In any circuit branch where the positive convention current flow is in the direction of more positive towards less positive voltage drop that circuit branch is absorbing power, and the sign convention for the measured power is positive.  In any circuit branch where the positive convention current flow is against the direction of more positive towards less positive voltage drop that the circuit branch is emitting power, and the convention for the measured power is negative.  IE:  Absorbed / dissipated power is by universally accepted convention positive power, and supplied power is by universally accepted convention negative power just as in the figure below that you keep questioning.

Surely you acknowledge that P = V*I including signs.
Surely from executing any of the above checks you will find that the industry and academic convention for power sign is positive for circuit branches that absorb power, IE are loads and is negative for circuit branches that supply power, IE are sources.
Surely you can observe from your videos that what you did was measure and record negative voltages across each of your loads as you moved your measurements around in the direction of current flow.
Surely you can observe from your videos that multiplying the voltages you measured across each of your loads against the currents yields negative power values.
Surely you can see that by doing that you are going against the power sign convention used by industry and academia.
Surely you can can see that when you finally worked your way around to where you had a probe on the circuit common, the probe that you had there was the red lead, when common practice is to place the black lead there.
Surely you can see that placing the black lead where your audience and 99.99% of the rest of the world places their black leads is going to cause confusion for your audience.
Surely you can see that this is not going to make it easier for people to understand the usefulness of your technique of moving the measurement common from the power source common to the junction of a current sense resistor and the low side of the circuit under test.
Surely, when you tell your audience that you have to invert the current sense scope channel when using your perfectly valid technique you can understand that they may very well continue to protest against that absolutely correct measure due to confusion you are aggravating.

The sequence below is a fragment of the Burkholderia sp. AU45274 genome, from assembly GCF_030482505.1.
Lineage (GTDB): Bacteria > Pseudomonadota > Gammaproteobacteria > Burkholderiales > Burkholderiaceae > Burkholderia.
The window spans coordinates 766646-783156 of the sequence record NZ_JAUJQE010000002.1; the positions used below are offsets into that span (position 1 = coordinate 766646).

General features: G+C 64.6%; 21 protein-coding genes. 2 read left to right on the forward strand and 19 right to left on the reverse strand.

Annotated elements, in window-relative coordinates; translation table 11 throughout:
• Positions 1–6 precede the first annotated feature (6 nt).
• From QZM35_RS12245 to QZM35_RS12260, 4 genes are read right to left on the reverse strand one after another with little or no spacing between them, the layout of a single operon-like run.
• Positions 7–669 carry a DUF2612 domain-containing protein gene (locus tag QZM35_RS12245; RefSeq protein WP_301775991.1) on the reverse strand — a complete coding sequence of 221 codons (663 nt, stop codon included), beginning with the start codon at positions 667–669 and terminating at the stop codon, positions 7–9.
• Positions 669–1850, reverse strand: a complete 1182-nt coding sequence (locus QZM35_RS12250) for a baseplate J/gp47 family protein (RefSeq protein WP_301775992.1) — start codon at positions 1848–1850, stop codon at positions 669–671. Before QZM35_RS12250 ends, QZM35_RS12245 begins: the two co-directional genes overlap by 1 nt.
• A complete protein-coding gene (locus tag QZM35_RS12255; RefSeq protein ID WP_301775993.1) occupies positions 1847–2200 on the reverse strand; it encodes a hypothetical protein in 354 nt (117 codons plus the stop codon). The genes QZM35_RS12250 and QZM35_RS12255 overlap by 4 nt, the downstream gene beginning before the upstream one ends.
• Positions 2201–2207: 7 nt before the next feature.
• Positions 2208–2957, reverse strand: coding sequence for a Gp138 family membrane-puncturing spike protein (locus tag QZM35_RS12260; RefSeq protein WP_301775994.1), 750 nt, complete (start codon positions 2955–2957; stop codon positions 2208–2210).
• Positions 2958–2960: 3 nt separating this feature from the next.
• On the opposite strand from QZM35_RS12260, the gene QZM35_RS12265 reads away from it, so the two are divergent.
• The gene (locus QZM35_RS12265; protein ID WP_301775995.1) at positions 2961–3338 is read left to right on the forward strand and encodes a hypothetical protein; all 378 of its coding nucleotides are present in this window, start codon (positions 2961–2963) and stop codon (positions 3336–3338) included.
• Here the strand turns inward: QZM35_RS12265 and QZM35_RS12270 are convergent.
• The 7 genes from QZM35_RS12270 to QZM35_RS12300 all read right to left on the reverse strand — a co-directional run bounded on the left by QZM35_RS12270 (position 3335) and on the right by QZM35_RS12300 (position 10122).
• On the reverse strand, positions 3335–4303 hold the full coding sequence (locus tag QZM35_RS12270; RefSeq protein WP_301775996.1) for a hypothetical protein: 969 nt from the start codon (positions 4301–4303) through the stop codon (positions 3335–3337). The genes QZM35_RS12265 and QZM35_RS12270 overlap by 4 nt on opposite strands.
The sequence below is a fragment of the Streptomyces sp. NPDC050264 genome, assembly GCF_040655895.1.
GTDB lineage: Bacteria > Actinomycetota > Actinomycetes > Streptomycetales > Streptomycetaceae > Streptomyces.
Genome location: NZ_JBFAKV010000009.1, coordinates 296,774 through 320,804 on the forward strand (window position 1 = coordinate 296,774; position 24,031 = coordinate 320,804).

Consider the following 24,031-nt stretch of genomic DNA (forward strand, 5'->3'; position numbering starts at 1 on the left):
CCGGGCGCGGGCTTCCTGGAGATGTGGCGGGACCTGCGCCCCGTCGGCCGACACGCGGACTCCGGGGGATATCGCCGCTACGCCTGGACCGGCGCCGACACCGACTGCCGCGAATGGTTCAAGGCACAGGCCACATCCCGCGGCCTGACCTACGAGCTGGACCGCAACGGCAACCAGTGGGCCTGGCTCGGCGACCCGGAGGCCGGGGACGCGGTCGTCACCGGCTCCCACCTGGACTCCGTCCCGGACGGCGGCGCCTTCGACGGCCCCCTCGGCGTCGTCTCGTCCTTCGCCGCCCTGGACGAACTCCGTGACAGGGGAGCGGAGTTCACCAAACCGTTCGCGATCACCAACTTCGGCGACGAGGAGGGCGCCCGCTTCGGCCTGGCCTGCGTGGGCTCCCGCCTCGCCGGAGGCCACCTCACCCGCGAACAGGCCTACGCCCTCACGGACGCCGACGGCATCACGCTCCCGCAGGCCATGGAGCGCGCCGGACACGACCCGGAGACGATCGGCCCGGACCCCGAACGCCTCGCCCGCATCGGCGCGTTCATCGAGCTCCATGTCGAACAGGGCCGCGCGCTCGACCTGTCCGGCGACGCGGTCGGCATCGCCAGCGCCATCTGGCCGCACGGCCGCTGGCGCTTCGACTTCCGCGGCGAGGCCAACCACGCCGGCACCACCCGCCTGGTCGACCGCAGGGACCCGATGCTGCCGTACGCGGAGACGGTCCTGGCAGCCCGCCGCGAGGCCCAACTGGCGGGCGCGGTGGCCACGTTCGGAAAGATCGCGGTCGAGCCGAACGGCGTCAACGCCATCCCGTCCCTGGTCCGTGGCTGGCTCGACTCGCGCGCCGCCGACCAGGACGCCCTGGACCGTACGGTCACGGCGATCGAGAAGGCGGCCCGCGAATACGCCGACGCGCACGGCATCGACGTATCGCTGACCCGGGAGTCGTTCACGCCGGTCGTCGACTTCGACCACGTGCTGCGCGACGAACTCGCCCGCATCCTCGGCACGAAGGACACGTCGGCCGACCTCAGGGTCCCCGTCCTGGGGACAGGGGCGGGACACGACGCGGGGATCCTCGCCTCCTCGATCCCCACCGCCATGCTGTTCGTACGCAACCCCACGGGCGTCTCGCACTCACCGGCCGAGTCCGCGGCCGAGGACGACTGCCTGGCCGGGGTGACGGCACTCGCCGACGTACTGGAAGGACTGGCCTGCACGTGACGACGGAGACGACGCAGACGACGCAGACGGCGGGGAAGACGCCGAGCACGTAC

Surely since your goal is to get your audience to understand how to accurately account for the direction of power flow in their circuits, particularly when that direction varies with time, you agree that it is important that you reduce rather than increase the confusion any of your audience may suffer.

I am totally at a loss as to why we are not communicating.  I know that you are a capable engineer.

Offline MarkE

  • Hero Member
  • *****
  • Posts: 6830
Re: Power Measurement Basics
« Reply #28 on: January 21, 2014, 03:22:57 AM »
Hi poynt,

just noticed this topic. Glad you're making these much needed video demo's

I've noticed MarkE scope shot has AC coupling selected on channel 2. Is this not an issue?

Thanks for all your work to make this happen. I'm sure over time you'll get much appreciation for doing this and in the long run you'll save time on explaining to different individuals like me :P

Looking forward to the show 8)

Luc
Gotoluc, no it is not an issue at all.  AC coupling does not invert phase.  AC coupling removes information from below the cut off frequency.  In this case the probe has a cut off frequency of about 350Hz and the oscilloscope has a cut off frequency of about 5Hz.  The source signal is a clean 10kHz sine wave and has virtually no energy below 10kHz.  If the signal had a DC offset in it, the AC coupling would have removed that offset, shifting the signal up or down towards an average voltage of zero.

Offline poynt99

  • TPU-Elite
  • Hero Member
  • *******
  • Posts: 3556
Re: Power Measurement Basics
« Reply #29 on: January 21, 2014, 03:31:04 AM »
Luc,

The AC coupling shown there is no problem. Mark is using a real current probe. The P6021A is only good down to 120Hz, so it would not be suitable for your AC measurements.

 

OneLink